COVID-19: How can we explain differences in mortality?

Authors: Alberto Palloni (CSIC) & Stephan Walter (Rey Juan Carlos University)*.

Why is it that COVID-19 fatality rates appear to be so different for males and females? And why is it that differences between regions within a country and between countries are so large? As is customary in these situations, multiple factors will explain a small fraction of the outcome, but none of them will explain very much. That said, new research gives us the opportunity to identify four culprits and mechanisms to account for observed differentials in fatality rates: how countries record their cases, differential access to resources, population health, and biology.

The first explanation has to do with comparability of statistics and idiosyncrasies in the accounting of cases. It may well be, for example, that fatalities in Italy include individuals who died of conditions different from COVID-19, but were counted as deaths due to the virus.Although heterogeneity in the accounting of cases and deaths is a prime suspect in explaining differentials by country and even between regions within a country, it surely is an unlikely candidate to account for within-country and within-region gender differentials.

A second explanation invokes large variance across regions and countries in the capacity to cope with a sudden avalanche of serious cases that require numerous and ready medical personnel, messy logistics, and sophisticated and scarce equipment. Differential access to the best equipped facilities can also account for within-country and within-region socioeconomic differentials, but it is unlikely to explain gender differentials.

The third explanation points to the health-status composition of the population that contracted COVID-19 in each country. It would not be surprising to find out that elderly populations differ substantially between countries in terms of numbers of pre-existing conditions and/or severity of conditions (particularly those affecting organs preferentially attacked by the virus, like those of the  respiratory system).

Unlike the first two explanations above, pre-existing health status could help explain gender differentials as well. Furthermore, those who experience a heavier load of pre-existing conditions are likely to be of lower SES, lower education, and in disadvantaged ethnic and migrant groups that, conceivably, are at higher risk of contracting the virus to begin with (more exposed to crowded conditions, less awareness or reduced vigilance, less adherence to restrictions).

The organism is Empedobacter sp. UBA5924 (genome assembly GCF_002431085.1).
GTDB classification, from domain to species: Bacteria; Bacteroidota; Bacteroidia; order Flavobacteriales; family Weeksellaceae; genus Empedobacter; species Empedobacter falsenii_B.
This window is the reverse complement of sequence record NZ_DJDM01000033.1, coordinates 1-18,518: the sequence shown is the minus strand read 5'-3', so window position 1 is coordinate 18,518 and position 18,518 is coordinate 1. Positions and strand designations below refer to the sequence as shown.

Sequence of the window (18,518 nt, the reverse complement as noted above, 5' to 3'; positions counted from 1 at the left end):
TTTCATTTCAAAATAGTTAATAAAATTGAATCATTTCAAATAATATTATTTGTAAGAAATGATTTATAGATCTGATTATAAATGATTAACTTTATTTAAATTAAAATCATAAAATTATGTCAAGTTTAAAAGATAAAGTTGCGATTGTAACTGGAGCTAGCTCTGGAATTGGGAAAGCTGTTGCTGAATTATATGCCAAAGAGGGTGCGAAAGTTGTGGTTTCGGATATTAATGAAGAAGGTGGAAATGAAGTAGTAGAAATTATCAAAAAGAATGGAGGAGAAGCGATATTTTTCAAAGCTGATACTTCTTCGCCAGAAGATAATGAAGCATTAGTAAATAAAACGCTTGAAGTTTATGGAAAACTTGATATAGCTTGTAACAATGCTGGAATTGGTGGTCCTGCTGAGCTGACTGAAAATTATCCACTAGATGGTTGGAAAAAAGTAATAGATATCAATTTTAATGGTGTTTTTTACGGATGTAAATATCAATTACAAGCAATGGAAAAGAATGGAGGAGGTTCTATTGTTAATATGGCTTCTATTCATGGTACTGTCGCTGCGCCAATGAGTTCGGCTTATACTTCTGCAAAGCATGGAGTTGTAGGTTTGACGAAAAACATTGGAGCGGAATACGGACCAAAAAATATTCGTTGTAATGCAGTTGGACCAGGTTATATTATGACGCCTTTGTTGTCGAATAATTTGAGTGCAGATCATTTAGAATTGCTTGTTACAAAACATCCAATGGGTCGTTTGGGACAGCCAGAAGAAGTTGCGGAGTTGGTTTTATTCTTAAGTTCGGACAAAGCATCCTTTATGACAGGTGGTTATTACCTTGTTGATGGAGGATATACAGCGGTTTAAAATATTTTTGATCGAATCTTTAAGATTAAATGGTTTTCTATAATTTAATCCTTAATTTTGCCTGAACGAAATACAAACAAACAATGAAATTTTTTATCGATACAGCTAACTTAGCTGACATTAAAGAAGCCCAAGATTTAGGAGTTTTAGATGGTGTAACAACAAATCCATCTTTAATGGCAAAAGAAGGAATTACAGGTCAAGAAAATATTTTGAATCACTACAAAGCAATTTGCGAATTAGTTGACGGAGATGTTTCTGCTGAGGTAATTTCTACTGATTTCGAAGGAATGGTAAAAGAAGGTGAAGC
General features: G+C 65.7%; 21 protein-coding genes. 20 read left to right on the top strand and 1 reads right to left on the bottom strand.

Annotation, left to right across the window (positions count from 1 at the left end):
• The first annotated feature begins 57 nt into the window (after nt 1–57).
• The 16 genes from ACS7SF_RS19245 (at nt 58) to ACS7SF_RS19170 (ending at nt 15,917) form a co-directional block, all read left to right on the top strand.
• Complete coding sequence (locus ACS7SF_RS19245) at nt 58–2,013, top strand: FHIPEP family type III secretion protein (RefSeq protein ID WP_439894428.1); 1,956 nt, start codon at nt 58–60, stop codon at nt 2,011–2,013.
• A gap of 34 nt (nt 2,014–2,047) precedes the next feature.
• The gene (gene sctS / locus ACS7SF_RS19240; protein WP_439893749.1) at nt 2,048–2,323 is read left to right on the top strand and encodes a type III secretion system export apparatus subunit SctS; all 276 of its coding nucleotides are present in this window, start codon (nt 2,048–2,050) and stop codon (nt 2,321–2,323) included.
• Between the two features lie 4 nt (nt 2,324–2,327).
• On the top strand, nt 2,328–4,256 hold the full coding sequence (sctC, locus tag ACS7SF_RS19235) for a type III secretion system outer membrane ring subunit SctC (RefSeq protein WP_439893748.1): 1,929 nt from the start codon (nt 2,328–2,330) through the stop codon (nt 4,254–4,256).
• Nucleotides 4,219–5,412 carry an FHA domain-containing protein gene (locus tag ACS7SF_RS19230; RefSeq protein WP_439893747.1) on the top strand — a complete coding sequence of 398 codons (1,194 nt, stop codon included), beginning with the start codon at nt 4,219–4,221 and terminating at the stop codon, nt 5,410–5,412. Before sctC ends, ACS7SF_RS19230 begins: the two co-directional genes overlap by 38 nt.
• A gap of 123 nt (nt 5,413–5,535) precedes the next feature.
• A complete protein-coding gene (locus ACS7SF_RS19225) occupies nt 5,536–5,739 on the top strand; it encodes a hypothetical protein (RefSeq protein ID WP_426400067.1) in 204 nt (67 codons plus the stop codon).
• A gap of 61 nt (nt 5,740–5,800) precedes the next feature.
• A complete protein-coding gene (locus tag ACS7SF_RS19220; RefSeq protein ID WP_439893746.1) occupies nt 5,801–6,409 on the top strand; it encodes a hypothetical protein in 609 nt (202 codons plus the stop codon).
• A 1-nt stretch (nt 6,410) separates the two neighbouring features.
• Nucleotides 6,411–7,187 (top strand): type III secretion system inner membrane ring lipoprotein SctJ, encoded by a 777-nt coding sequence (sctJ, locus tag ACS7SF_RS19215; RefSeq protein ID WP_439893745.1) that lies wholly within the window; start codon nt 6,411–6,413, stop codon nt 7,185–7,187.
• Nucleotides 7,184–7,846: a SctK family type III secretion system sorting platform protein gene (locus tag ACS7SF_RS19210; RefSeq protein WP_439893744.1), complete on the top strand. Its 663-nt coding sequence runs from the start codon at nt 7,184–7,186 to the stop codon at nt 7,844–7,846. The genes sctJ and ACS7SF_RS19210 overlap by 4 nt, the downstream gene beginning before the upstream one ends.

Finally, there is a fourth class of explanation: biology. Biology could play a role through hormones. We know that testosterone is associated with sarcopenia and frailty, and there is some empirical evidence suggesting that sex hormones such as oestrogen and progesterone provide an extra boost to females’ immune system and added protection. It is also possible that females’ and males’ immune function differs enough to impact outcomes associated with a number of diseases, including COVID-19.

There is another player that turns out to matter: epigenetics. It turns out that there is a gene, ACE2, that codes for the protein ACE2, which has been characterized as a regulator of blood pressure and whose mRNA expression implicates multiple tissues – most notably, cells of the respiratory and gut tissues. ACE2 also facilitates cell penetration and viral infectivity for COVID-19 because it is a receptor for viral proteins. Furthermore, ACE2 is located in the X chromosome. If you were not asleep in your biology class in high school, you would know that because one randomly chosen X chromosome in women is inactivated, they are, by and large, more protected than males from genetic accidents. This improves the ranking of ACE2 in the list of potential candidates that could explain at least gender differentials in fatality rates. In addition, when ACE2 is transcriptionally silent, COVID-19 has one less gate for entry into human cells. Conversely, when ACE2 is hypomethylated there is an increased risk of hosting the infection. And guess who walks around with a hypomethylated ACE2? Smokers for one, COPD patients (most of whom are past smokers) and, naturally, males (who smoke (at least in the recent past) more than women).

True, there are many things left up in the air. ACE2 will surely not be the only actor in the story. Yet these four factors contribute to an explanation of observed differentials in mortality rates by gender and across regions and countries. Both demography and biology are vital in helping us to understand the patterns of deaths caused by the pandemic.


*This article appeared in the Population Europe Policy Insights on 28 April 2020.